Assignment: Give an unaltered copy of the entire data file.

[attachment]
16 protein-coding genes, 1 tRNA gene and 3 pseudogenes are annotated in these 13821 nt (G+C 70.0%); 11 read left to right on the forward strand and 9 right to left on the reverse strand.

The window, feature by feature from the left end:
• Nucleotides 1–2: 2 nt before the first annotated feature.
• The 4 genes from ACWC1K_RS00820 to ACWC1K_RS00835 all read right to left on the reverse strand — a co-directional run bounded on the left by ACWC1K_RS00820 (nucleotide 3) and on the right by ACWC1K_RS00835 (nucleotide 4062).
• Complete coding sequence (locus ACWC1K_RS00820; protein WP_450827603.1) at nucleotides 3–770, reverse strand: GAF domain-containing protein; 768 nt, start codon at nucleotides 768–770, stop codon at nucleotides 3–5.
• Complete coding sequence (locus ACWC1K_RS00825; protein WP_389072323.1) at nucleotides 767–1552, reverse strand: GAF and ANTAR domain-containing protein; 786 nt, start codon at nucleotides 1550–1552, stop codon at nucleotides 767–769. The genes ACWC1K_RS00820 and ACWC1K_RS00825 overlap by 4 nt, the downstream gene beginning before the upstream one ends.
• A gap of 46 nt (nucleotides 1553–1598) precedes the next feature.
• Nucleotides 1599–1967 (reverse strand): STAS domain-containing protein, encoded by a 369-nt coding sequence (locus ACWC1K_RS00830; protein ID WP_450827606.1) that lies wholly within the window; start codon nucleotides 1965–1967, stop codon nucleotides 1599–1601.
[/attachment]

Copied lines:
16 protein-coding genes, 1 tRNA gene and 3 pseudogenes are annotated in these 13821 nt (G+C 70.0%); 11 read left to right on the forward strand and 9 right to left on the reverse strand.

The window, feature by feature from the left end:
• Nucleotides 1–2: 2 nt before the first annotated feature.
• The 4 genes from ACWC1K_RS00820 to ACWC1K_RS00835 all read right to left on the reverse strand — a co-directional run bounded on the left by ACWC1K_RS00820 (nucleotide 3) and on the right by ACWC1K_RS00835 (nucleotide 4062).
• Complete coding sequence (locus ACWC1K_RS00820; protein WP_450827603.1) at nucleotides 3–770, reverse strand: GAF domain-containing protein; 768 nt, start codon at nucleotides 768–770, stop codon at nucleotides 3–5.
• Complete coding sequence (locus ACWC1K_RS00825; protein WP_389072323.1) at nucleotides 767–1552, reverse strand: GAF and ANTAR domain-containing protein; 786 nt, start codon at nucleotides 1550–1552, stop codon at nucleotides 767–769. The genes ACWC1K_RS00820 and ACWC1K_RS00825 overlap by 4 nt, the downstream gene beginning before the upstream one ends.
• A gap of 46 nt (nucleotides 1553–1598) precedes the next feature.
• Nucleotides 1599–1967 (reverse strand): STAS domain-containing protein, encoded by a 369-nt coding sequence (locus ACWC1K_RS00830; protein ID WP_450827606.1) that lies wholly within the window; start codon nucleotides 1965–1967, stop codon nucleotides 1599–1601.